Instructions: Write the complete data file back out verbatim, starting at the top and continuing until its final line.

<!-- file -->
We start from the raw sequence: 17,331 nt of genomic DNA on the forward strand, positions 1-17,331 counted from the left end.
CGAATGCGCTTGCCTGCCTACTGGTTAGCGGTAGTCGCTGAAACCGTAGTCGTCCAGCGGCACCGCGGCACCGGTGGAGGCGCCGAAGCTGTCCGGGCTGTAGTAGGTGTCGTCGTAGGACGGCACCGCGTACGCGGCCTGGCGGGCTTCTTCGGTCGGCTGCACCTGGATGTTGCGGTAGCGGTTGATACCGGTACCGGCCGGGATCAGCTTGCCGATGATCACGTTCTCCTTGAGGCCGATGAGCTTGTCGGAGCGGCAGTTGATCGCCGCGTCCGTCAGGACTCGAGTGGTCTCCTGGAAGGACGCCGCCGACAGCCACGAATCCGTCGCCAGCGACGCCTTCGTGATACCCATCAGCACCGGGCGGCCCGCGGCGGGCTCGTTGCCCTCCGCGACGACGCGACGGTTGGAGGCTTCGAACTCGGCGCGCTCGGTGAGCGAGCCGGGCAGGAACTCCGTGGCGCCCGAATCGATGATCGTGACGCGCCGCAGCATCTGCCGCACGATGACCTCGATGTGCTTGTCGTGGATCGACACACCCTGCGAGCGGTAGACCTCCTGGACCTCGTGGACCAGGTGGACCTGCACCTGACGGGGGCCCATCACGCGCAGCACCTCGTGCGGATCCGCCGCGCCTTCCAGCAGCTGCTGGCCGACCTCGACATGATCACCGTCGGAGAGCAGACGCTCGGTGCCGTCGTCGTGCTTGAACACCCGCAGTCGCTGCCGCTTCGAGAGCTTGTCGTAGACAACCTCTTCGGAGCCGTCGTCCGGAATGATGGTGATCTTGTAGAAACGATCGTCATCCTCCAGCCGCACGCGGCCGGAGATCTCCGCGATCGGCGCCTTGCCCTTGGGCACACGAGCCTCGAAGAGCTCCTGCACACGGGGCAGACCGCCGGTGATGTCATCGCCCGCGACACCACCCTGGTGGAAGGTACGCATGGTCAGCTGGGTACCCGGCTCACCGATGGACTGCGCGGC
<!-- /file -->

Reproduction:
We start from the raw sequence: 17,331 nt of genomic DNA on the forward strand, positions 1-17,331 counted from the left end.
CGAATGCGCTTGCCTGCCTACTGGTTAGCGGTAGTCGCTGAAACCGTAGTCGTCCAGCGGCACCGCGGCACCGGTGGAGGCGCCGAAGCTGTCCGGGCTGTAGTAGGTGTCGTCGTAGGACGGCACCGCGTACGCGGCCTGGCGGGCTTCTTCGGTCGGCTGCACCTGGATGTTGCGGTAGCGGTTGATACCGGTACCGGCCGGGATCAGCTTGCCGATGATCACGTTCTCCTTGAGGCCGATGAGCTTGTCGGAGCGGCAGTTGATCGCCGCGTCCGTCAGGACTCGAGTGGTCTCCTGGAAGGACGCCGCCGACAGCCACGAATCCGTCGCCAGCGACGCCTTCGTGATACCCATCAGCACCGGGCGGCCCGCGGCGGGCTCGTTGCCCTCCGCGACGACGCGACGGTTGGAGGCTTCGAACTCGGCGCGCTCGGTGAGCGAGCCGGGCAGGAACTCCGTGGCGCCCGAATCGATGATCGTGACGCGCCGCAGCATCTGCCGCACGATGACCTCGATGTGCTTGTCGTGGATCGACACACCCTGCGAGCGGTAGACCTCCTGGACCTCGTGGACCAGGTGGACCTGCACCTGACGGGGGCCCATCACGCGCAGCACCTCGTGCGGATCCGCCGCGCCTTCCAGCAGCTGCTGGCCGACCTCGACATGATCACCGTCGGAGAGCAGACGCTCGGTGCCGTCGTCGTGCTTGAACACCCGCAGTCGCTGCCGCTTCGAGAGCTTGTCGTAGACAACCTCTTCGGAGCCGTCGTCCGGAATGATGGTGATCTTGTAGAAACGATCGTCATCCTCCAGCCGCACGCGGCCGGAGATCTCCGCGATCGGCGCCTTGCCCTTGGGCACACGAGCCTCGAAGAGCTCCTGCACACGGGGCAGACCGCCGGTGATGTCATCGCCCGCGACACCACCCTGGTGGAAGGTACGCATGGTCAGCTGGGTACCCGGCTCACCGATGGACTGCGCGGC